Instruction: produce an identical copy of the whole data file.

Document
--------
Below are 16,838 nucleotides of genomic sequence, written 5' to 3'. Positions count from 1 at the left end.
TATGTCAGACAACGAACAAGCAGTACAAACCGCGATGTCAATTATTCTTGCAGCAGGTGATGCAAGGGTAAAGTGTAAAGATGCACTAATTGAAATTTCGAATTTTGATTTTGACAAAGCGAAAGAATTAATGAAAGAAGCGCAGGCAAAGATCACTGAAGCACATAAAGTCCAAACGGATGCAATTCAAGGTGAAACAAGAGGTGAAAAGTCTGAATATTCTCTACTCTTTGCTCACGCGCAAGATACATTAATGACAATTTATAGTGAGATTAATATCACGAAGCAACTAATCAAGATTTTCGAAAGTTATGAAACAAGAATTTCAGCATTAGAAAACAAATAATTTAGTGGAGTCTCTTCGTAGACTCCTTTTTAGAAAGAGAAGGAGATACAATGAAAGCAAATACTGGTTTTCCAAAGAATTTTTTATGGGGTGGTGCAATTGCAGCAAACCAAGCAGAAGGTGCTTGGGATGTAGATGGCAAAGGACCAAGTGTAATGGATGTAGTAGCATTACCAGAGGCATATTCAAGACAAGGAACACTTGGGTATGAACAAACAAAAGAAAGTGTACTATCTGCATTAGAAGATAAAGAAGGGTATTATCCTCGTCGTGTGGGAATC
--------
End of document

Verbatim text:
Below are 16,838 nucleotides of genomic sequence, written 5' to 3'. Positions count from 1 at the left end.
TATGTCAGACAACGAACAAGCAGTACAAACCGCGATGTCAATTATTCTTGCAGCAGGTGATGCAAGGGTAAAGTGTAAAGATGCACTAATTGAAATTTCGAATTTTGATTTTGACAAAGCGAAAGAATTAATGAAAGAAGCGCAGGCAAAGATCACTGAAGCACATAAAGTCCAAACGGATGCAATTCAAGGTGAAACAAGAGGTGAAAAGTCTGAATATTCTCTACTCTTTGCTCACGCGCAAGATACATTAATGACAATTTATAGTGAGATTAATATCACGAAGCAACTAATCAAGATTTTCGAAAGTTATGAAACAAGAATTTCAGCATTAGAAAACAAATAATTTAGTGGAGTCTCTTCGTAGACTCCTTTTTAGAAAGAGAAGGAGATACAATGAAAGCAAATACTGGTTTTCCAAAGAATTTTTTATGGGGTGGTGCAATTGCAGCAAACCAAGCAGAAGGTGCTTGGGATGTAGATGGCAAAGGACCAAGTGTAATGGATGTAGTAGCATTACCAGAGGCATATTCAAGACAAGGAACACTTGGGTATGAACAAACAAAAGAAAGTGTACTATCTGCATTAGAAGATAAAGAAGGGTATTATCCTCGTCGTGTGGGAATC